What is laser photocoagulation?
Laser photocoagulation is a technique that was introduced more than fifty years ago and is currently highly widespread in ophthalmology, which we use to stop the evolution of some diseases of the retina (the layer that lines the inside of the eye).
The procedure consists of performing a controlled burn using a beam of light to promote tissue healing. Thus, we can “seal” small tears that have occurred in the retina, as well as control ischemic areas (with a lack of oxygen), destroy tumour tissue or eliminate other abnormal structures that have formed and can have a negative impact on vision (for example, blood vessels that leak fluid).
During the treatment, we direct the laser light towards the affected part of the retina – either very small or wider – and impact it several times. The resulting burn only affects the targeted area and does not touch the surrounding areas, hence avoiding any damage to them.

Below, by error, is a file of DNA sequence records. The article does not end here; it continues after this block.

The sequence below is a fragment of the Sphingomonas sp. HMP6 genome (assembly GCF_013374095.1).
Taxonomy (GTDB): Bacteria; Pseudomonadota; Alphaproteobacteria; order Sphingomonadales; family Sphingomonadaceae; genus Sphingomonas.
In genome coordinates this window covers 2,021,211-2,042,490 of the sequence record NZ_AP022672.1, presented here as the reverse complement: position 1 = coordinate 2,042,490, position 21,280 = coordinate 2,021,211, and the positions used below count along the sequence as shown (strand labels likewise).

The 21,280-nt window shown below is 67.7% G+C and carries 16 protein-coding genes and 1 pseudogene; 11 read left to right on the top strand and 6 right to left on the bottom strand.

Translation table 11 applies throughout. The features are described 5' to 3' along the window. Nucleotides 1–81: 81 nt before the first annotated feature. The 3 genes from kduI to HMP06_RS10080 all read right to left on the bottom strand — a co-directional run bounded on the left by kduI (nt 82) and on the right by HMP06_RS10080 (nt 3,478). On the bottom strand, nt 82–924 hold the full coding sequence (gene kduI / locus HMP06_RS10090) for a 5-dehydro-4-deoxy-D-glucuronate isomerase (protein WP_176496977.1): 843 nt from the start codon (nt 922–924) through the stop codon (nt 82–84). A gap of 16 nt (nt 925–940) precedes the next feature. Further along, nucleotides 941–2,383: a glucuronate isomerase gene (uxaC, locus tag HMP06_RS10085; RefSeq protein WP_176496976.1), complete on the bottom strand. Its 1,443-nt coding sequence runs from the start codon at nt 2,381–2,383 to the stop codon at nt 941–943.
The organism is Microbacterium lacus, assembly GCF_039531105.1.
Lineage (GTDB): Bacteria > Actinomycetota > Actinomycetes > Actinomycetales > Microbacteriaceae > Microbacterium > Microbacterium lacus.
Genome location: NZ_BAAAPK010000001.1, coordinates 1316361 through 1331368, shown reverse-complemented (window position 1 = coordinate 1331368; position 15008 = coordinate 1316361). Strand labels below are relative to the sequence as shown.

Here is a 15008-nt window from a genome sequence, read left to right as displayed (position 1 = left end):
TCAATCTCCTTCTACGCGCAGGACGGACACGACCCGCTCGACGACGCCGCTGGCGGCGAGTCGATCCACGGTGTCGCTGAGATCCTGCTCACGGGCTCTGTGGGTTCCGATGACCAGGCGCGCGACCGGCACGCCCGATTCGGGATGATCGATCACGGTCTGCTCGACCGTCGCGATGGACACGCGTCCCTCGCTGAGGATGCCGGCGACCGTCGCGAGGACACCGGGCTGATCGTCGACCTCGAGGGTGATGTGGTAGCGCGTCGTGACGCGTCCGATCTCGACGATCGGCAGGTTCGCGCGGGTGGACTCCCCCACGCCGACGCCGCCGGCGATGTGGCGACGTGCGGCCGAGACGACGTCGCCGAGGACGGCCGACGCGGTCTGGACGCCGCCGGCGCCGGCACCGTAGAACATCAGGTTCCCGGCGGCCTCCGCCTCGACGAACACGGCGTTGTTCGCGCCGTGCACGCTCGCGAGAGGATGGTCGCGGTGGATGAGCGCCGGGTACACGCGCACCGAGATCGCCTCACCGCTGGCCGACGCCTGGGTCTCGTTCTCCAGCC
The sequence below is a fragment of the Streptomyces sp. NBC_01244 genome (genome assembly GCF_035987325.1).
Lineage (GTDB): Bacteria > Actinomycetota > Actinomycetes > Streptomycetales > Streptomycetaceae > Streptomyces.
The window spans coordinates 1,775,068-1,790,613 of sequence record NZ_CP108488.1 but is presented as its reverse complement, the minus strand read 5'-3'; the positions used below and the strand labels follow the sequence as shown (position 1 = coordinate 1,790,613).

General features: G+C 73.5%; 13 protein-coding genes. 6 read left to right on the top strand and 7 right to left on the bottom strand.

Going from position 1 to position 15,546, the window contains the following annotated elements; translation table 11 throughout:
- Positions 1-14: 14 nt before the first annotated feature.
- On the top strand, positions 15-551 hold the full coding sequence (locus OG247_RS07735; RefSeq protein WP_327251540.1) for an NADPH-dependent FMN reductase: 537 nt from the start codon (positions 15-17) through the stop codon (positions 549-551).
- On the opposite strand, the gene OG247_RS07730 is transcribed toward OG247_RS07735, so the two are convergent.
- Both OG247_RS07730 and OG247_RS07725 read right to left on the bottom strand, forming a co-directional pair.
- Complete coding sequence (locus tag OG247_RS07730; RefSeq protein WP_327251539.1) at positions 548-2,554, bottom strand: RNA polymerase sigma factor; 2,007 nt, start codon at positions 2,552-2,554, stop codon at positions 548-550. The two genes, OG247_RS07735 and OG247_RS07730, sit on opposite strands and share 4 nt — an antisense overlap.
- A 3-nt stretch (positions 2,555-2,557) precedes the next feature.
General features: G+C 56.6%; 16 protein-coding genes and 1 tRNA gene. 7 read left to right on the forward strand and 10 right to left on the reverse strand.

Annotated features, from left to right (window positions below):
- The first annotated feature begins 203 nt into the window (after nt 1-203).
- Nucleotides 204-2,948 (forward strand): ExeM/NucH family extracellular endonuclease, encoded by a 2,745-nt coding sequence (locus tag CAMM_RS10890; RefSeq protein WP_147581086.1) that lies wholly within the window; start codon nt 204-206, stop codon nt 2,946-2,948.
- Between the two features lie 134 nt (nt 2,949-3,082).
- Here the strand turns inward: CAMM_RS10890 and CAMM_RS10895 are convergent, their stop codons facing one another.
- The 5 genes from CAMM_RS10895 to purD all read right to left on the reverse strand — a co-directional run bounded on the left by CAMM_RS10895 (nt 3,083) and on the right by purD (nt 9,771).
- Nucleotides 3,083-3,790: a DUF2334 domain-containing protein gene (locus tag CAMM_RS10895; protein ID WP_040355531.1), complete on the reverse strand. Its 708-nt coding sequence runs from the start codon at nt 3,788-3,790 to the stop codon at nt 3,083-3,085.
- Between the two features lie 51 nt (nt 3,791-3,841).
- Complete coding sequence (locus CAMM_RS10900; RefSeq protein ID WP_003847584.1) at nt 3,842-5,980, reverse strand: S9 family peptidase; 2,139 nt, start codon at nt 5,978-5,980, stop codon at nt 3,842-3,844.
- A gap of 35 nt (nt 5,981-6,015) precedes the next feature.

Eye diseases treated by laser photocoagulation
Although the main indication for laser photocoagulation is the prevention of retinal detachment, treating small tears that may trigger it in time, it is also very useful in the management of retinal vascular diseases (diabetic retinopathy, macular oedema, venous occlusions, etc.). Moreover, it is an option to stop the growth of certain types of tumours affecting this tissue and to treat some cases of intraocular haemorrhages.
Finally, beyond applying laser photocoagulation to the fundus, we can also use this technique to facilitate drainage of aqueous humour, avoiding excess intraocular pressure that could damage the optic nerve and cause glaucoma.